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Amsterdam

Ecosystem approach leads to innovative solutions in Amsterdam

Amsterdam, the capital of the Netherlands, wanted to become more innovative. But like many cities, it faced a challenge: How to drive innovation when most city department heads were focused on day-to-day operations?

City administrators realized that an ecosystem model could bring together various stakeholders to build smart city solutions. To make this ecosystem model effective, the city’s ideation and innovation processes were removed from operations and centralized within a new workshop environment. The focus was on developing ideas through co-creation with experts and a broad ecosystem of stakeholders including city agencies, businesses, academia, research organizations, and citizens.1

Adopting this ecosystem innovation process required civil servants to work alongside technology experts, corporate entities, social entrepreneurs and start-ups. It also entailed embracing the rapid prototyping of ideas.

New and innovative solutions were applied to the city’s most sticky problems. The city was able to develop seven ideas initially, which were then filtered down to two most critical areas: mobility and poverty reduction.

In line with their sustainable mobility goals, the city recently launched a pilot project called Vehicle2grid.2 The aim of the pilot is to help residents store their locally produced solar energy to their electric car batteries. The pilot involves several ecosystem partners like Cofely, Alliander, Mitsubishi Motors Corporation, Amsterdam Smart City, Amsterdam University of Applied Sciences and the borough of Nieuw-West. It is a good example of how diverse ecosystem players, in this case car manufacturers, city government, and academia, can come together to test an innovative solution.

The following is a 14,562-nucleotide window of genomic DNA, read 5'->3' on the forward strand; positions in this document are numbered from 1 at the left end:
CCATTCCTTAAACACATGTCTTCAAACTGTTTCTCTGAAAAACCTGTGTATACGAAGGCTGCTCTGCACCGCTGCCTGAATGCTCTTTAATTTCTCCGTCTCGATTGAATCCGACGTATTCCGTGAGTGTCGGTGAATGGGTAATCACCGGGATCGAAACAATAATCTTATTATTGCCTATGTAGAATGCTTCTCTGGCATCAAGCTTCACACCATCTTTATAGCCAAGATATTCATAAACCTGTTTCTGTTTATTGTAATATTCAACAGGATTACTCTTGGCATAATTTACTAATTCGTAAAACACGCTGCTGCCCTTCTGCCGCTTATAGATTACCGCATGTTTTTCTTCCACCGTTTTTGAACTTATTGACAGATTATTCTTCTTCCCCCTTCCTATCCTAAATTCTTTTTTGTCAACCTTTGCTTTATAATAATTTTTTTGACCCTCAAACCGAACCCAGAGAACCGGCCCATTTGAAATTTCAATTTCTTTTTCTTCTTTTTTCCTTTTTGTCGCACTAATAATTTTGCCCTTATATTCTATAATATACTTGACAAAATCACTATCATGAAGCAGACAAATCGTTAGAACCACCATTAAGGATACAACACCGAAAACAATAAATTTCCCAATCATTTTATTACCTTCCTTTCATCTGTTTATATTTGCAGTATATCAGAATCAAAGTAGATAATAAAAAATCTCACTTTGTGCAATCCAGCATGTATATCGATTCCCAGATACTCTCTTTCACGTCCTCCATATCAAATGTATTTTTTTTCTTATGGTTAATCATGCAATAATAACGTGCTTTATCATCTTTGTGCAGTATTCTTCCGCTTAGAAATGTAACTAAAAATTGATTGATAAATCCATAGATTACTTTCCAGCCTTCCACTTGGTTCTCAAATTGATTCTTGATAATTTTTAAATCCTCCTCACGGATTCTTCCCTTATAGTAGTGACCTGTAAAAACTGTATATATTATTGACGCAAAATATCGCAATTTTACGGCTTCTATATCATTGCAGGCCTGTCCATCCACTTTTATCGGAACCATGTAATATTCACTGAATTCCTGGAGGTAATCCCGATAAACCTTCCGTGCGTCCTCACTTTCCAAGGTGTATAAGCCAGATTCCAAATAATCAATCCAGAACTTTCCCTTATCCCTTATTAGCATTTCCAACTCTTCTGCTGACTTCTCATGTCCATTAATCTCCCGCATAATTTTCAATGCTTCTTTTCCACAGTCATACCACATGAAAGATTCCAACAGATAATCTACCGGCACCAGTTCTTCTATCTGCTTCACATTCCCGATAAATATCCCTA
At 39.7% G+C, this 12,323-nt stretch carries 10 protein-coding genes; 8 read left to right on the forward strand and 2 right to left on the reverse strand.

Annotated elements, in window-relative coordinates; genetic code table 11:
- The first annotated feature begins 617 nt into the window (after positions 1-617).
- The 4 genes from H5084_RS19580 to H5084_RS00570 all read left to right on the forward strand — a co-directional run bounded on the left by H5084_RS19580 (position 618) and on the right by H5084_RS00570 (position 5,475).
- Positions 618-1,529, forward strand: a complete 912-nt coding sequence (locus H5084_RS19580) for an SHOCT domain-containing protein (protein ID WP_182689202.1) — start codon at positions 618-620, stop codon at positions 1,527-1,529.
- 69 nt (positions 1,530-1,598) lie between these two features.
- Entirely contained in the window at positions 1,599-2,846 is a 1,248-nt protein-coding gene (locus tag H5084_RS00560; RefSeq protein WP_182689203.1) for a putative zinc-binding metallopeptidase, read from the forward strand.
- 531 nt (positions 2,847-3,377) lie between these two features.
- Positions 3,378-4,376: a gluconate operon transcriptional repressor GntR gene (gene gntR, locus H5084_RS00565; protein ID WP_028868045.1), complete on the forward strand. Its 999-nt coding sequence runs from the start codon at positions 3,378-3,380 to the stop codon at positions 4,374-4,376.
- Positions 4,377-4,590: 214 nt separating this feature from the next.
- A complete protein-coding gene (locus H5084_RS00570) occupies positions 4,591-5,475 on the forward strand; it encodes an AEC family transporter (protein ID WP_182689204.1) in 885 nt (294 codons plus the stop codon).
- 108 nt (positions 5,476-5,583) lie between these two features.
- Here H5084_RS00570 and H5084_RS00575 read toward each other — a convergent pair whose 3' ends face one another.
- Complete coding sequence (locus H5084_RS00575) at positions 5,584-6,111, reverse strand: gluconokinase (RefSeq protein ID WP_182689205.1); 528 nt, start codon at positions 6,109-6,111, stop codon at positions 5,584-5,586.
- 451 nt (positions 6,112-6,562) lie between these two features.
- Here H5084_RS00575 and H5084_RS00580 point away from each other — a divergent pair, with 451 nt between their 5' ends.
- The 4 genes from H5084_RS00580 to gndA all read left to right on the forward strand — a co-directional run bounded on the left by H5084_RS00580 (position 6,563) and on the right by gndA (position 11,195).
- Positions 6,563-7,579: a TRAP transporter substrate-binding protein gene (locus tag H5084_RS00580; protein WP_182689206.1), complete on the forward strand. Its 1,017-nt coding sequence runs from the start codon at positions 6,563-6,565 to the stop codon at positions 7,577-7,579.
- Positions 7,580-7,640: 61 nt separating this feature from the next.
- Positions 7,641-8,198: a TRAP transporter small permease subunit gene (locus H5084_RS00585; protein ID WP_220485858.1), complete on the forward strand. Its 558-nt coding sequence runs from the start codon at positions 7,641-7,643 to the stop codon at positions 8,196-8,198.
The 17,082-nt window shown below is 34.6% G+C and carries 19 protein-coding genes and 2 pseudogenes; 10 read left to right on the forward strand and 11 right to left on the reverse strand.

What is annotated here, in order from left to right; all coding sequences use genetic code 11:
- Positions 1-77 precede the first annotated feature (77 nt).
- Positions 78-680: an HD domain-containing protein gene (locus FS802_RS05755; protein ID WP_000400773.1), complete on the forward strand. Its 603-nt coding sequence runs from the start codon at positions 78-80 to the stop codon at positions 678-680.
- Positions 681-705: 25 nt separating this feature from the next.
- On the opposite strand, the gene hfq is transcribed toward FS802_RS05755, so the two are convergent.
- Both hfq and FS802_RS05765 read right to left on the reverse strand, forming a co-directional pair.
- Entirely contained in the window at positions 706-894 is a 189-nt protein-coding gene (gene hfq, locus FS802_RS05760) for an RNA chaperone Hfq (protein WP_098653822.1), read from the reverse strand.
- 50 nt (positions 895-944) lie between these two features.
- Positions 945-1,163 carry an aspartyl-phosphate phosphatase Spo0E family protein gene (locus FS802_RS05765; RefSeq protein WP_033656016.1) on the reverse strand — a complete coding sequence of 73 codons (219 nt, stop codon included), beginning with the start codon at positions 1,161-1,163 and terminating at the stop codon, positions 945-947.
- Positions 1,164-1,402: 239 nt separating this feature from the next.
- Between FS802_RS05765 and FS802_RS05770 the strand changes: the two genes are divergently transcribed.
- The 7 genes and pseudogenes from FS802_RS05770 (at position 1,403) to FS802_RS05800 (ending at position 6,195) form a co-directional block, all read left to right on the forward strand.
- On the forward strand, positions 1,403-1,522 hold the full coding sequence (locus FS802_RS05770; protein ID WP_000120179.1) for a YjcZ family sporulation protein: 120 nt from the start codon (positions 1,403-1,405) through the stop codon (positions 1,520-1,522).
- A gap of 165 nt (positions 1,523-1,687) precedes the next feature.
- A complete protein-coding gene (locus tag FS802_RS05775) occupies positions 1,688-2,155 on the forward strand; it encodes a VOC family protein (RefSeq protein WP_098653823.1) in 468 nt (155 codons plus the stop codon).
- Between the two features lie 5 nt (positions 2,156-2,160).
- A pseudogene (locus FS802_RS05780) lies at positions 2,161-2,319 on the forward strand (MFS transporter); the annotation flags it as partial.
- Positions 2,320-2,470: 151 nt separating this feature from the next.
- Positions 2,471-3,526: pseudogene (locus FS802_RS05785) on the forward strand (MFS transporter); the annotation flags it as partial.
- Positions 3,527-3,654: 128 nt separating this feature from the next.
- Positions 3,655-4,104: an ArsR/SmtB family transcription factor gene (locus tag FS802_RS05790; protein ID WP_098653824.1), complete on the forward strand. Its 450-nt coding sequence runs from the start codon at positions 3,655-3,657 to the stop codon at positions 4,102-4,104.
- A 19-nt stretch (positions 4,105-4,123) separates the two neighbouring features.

Amsterdam’s mobility efforts also include a focus on cycling. Cycling is a way of life in Amsterdam, and the city has built infrastructure, bike tracks and bike racks that could support and encourage bicycling.3 Amsterdam is arguably one of the most bicycle-friendly cities in the world.

In the sphere of poverty reduction, an innovative budgeting app has been developed that helps the poor plan and track their financials.4

Another example of collaboration innovation through an ecosystem approach is the Amsterdam smart citizens’ lab. The lab provided a platform for citizens, scientists, engineers and designers to develop low-cost, easy-to-build and maintain sensor kits that can measure temperature, humidity, light, sound, carbon monoxide and nitrogen dioxide.5 Citizens were active participants in this effort and were taught both the science behind these measurements as well as their technological application, and also how to upload the data to the online platform. This initiative was developed in association with the Amsterdam Institute for Advanced Metropolitan Solutions (AMS). “It was one more step towards a greatly adaptive and user-centered urban environment”, noted Natasha De Sena, programme developer at AMS.6 She also believes that such innovations will transform cities into prosperous, dynamic and adaptive living environments.

Endnotes
[1] Interview with Deloitte Netherlands project team, November 14, 2016
[2] Amsterdam Smart City, “Mobility- Vehicle2grid,” January 28, 2016, https://amsterdamsmartcity.com/projects/vehicle2grid
[3] The Guardian, “How Amsterdam became the bicycle capital of the world,” May 05, 2015,
https://www.theguardian.com/cities/2015/may/05/amsterdam-bicycle-capital-world-transport-cycling-kindermoord
[4] Interview with Deloitte Netherlands project team, November 14, 2016
[5] Amsterdam Smart City, “Citizens & Living: Amsterdam Smart Citizens Lab,” February 26, 2016, https://amsterdamsmartcity.com/projects/amsterdam-smart-citizens-lab
[6] The Amsterdam Smart Citizens Lab, “Towards Community Driven Data Collection,” 2016,  https://www.waag.org/sites/waag/files/public/media/publicaties/amsterdam-smart-citizen-lab-publicatie.pdf
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